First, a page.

Monday, December 30, 2013

How to Become a Gospel Scholar

President Harold B. Lee
To answer that question, which has been posed to me on numerous occasions, I turn once again to President Harold B. Lee for guidance. He was often asked how he studied the gospel and the scriptures, and I frequently heard him answer this way: "There is no royal road to learning." That answer never fully satisfied anyone, I am sure, because it never directly addressed his method for studying the gospel. It only implied it wasn't easy.

During this Christmas season I got a deeper insight into the "how" part of his answer. My father is now in his 92nd year, and still lives in the home Harold B. Lee purchased from James Moyle (Henry D.'s brother) many years ago located at 1437 Penrose Drive in Salt Lake City. I affectionately refer to Dad sometimes as "the curator of the Harold B. Lee museum." Little has changed in that home since Harold B. Lee's occupancy. Only Dad knows how many Harold B. Lee artifacts he still controls, since as his children we never have seen it all and get rare glimpses when he allows.

While we visited with him recently before Christmas, he surprised me yet again by handing me a black well-worn leather-bound notebook. The book itself is 5.5" wide and 7.75" tall, the pages being 4.25" x 7.25". It's curled down on the edges and has three rings inside, holding 167 pages with writing on both sides of most pages. The handwritten outlines of many speeches Harold B. Lee had given during the years of 1927 to 1940, mostly to wards in the Pioneer Stake it seems, are as timely perhaps today as they were then. He was called to the high council in 1927, and spoke monthly in the various wards of the stake as assigned. In 1930, three years later at age 31, he was called as the stake president in Pioneer Stake. These early outlines supply the evidence of his post-mission attempts to organize his thinking around gospel topics.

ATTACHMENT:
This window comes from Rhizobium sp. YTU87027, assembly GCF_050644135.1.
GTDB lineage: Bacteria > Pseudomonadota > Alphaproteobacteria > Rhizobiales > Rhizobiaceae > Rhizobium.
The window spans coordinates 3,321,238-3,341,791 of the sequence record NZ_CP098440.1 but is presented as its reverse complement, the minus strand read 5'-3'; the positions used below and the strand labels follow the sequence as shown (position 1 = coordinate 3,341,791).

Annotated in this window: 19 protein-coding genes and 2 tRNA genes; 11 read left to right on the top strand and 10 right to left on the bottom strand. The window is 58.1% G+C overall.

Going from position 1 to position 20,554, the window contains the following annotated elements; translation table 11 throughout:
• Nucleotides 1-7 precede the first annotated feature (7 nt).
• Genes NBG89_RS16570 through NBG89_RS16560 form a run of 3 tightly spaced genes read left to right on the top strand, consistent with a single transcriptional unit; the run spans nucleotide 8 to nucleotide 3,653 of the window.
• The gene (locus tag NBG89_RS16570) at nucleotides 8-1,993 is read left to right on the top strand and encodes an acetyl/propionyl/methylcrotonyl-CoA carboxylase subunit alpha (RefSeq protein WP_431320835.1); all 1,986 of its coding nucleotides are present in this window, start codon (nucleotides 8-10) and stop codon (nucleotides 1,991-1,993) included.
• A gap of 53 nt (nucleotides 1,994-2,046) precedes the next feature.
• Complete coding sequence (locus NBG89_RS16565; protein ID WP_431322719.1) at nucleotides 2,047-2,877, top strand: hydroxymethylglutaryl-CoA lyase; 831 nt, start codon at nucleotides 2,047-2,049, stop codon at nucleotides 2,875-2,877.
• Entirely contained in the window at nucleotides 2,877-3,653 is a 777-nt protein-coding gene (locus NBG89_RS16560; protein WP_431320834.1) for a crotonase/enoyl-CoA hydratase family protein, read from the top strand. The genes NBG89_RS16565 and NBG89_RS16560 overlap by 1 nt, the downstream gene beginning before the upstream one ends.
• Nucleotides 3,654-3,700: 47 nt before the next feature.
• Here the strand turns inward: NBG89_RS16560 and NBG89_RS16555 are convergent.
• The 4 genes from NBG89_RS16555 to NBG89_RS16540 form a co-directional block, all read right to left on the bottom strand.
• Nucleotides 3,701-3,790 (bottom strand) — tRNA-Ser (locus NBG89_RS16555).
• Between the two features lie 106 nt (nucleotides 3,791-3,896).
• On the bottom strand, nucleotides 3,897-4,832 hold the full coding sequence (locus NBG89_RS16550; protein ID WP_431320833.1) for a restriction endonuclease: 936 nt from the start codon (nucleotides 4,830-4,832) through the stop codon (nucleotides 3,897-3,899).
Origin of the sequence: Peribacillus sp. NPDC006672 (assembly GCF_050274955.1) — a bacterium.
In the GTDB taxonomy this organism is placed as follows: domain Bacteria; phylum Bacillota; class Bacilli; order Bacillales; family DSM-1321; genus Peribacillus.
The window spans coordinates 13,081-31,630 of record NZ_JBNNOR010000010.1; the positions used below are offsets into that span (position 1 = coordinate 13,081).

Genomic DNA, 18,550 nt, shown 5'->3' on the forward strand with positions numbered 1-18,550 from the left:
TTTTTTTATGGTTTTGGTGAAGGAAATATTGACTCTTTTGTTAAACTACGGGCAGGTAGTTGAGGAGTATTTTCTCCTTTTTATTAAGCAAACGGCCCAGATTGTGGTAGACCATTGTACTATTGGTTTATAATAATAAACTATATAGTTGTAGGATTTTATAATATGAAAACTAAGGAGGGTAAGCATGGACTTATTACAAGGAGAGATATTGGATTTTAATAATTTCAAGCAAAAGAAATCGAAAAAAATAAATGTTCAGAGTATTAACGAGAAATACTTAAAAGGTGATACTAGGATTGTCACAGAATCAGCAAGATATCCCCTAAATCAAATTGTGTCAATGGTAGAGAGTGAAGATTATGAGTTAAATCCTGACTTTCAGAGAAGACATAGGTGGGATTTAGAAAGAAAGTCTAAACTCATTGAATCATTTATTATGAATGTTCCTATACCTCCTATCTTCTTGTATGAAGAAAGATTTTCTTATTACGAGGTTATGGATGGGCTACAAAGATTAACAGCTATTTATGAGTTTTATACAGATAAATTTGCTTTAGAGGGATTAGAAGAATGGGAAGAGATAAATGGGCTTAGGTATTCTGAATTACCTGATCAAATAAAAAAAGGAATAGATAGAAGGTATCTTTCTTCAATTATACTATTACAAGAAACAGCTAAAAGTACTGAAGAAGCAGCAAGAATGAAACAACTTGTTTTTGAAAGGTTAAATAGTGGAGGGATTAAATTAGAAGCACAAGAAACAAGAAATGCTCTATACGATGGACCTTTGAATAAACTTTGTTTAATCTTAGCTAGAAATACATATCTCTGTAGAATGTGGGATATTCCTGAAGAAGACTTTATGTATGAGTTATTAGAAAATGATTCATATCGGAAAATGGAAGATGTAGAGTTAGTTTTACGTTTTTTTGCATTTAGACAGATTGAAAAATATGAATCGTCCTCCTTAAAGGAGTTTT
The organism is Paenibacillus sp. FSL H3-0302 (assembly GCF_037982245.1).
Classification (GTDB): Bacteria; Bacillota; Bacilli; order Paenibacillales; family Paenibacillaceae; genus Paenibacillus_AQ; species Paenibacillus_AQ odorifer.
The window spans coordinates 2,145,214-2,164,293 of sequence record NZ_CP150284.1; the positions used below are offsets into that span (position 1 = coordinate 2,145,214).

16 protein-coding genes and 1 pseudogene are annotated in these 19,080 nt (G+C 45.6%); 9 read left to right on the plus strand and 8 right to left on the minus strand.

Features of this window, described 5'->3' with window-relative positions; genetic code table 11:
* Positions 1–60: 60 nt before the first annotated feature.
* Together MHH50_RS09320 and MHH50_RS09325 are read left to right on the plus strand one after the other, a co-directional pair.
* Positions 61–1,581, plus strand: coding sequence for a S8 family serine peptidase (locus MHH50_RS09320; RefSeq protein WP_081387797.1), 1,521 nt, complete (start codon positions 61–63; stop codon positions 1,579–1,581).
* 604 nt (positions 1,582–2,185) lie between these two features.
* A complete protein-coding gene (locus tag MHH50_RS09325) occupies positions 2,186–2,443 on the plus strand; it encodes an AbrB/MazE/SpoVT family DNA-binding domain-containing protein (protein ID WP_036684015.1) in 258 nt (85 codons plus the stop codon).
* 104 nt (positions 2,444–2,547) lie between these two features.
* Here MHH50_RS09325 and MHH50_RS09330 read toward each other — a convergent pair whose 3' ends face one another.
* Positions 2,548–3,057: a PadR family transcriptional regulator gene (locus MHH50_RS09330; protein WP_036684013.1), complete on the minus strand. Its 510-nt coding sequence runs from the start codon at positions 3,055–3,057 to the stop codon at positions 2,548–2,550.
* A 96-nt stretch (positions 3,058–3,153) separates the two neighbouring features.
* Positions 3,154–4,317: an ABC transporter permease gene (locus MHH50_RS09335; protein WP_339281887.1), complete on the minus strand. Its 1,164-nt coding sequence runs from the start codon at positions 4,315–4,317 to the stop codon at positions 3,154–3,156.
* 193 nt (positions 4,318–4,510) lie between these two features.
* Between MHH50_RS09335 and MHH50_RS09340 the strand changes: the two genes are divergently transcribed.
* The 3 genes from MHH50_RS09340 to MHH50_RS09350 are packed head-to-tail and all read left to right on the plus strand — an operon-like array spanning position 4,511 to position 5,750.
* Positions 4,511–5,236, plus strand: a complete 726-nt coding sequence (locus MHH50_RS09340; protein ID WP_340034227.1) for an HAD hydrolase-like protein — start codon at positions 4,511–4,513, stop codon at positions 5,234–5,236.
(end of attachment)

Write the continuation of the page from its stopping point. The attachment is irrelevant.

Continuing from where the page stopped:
As my father handed the notebook to me he said he would "loan" it to me. He said there are two more like it covering Harold B. Lee's subsequent Apostolic periods of time, and he is "loaning" one each to my two brothers Jon and Tim. He requested that each of us pick one of our favorite talks, then come prepared to teach him at a family home evening he wants to hold on his upcoming 92nd birthday on a Sunday night. After that night we will "exchange" the notebooks with each other and do it again and again. It gives me so much joy to turn those pages and see his handwriting. Each time I study his outlines I have felt as though I am having a "visit" with him. It gives me a glimpse of his mind and I found several "echoes" of his later speeches as an Apostle in these original notes.